The bodies of an indigenous leader and his two sons were excavated from a communal grave, approximately one year after their disappearance following a major drug cartel’s incursion into northern Colombia, reported Radio Caracol.
Drug trafficking organization “The Rastrojos” reportedly entered a region known as Bajo Cauca, just outside of the municipality of Zaragosa in Antioquia, between June 24 and June 26 2011. On June 25 the governor of the Zenu indigenous community, Jorge Mejia Estrada, and his two sons went missing.
Officials fear that they will discover the bodies of others who disappeared during the attack.
The Zenu, whose origins can be traced back to 200 B.C., were decimated following the Spanish conquest, yet pockets of the indigenous tribe remain in the country, some in government-sponsored areas located in Bajo Cauca.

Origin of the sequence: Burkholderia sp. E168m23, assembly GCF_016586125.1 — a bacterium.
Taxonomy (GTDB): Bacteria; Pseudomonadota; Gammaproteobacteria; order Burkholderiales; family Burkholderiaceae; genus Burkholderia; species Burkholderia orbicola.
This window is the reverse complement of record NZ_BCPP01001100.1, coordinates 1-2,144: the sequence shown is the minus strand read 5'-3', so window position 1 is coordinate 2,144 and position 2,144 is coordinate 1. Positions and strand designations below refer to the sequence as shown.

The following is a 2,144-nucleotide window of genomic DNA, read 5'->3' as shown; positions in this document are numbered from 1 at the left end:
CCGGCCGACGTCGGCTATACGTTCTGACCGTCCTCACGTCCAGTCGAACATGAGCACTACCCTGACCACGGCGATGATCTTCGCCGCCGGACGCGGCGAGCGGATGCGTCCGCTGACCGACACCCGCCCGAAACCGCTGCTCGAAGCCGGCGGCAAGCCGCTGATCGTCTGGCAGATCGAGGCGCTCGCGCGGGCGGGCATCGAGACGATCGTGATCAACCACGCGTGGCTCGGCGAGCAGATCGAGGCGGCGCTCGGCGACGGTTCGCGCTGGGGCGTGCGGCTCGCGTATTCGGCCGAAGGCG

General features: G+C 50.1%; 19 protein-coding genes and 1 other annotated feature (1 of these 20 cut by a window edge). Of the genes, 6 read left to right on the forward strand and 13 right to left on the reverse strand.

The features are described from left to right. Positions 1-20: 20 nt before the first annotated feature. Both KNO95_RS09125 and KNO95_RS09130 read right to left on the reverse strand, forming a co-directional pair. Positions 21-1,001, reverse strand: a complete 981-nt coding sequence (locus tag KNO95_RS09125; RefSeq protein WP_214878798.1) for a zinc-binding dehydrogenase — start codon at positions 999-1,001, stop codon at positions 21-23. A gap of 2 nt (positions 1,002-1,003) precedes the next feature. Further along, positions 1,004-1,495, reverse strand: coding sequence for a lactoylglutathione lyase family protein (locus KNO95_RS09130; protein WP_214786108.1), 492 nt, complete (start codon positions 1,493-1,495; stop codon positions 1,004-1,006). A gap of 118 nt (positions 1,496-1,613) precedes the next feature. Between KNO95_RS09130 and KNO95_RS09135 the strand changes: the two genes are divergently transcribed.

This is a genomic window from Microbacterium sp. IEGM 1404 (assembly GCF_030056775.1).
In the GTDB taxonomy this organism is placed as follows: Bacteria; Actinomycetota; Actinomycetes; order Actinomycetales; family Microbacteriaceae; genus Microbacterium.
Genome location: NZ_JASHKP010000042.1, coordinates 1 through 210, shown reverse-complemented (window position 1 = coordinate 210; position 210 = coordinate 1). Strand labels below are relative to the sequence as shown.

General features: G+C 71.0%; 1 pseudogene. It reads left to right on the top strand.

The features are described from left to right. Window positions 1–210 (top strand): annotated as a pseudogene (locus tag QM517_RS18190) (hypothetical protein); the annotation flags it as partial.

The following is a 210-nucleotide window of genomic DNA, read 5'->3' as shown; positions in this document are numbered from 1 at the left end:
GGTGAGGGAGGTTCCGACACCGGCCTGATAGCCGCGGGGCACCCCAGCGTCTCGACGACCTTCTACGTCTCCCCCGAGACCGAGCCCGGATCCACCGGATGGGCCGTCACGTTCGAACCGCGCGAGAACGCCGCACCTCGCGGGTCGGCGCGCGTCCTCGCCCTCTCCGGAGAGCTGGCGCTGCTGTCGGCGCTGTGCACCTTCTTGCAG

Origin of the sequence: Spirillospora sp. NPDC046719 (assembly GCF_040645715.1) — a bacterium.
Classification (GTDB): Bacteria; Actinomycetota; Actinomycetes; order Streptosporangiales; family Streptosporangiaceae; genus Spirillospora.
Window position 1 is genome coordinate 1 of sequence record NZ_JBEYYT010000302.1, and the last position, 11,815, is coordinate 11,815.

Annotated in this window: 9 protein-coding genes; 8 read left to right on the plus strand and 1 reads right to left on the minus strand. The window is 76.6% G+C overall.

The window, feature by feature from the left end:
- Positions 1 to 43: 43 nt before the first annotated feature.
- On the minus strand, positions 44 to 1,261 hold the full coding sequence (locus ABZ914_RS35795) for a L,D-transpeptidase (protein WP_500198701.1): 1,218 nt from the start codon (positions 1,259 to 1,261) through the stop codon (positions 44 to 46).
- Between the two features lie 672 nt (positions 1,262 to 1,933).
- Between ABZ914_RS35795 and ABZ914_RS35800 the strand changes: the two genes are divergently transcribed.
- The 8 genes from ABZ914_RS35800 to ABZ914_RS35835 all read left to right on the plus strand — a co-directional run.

Indigenous tribes have suffered a disproportionately high amount from the Colombian conflict, often as a result of weak or unheeded claims to land, higher poverty levels and weaker connections to the state, resulting in a lack of any permanent government system of protection or justice. The Zenu were particularly affected by the armed conflict in 2011, with paramilitary attacks killing 13 members of the tribe following the Rastrojo presence in June.
According to a report from the National Indigenous Organization of Colombia, between January and May of 2012 24 indigenous community members were killed.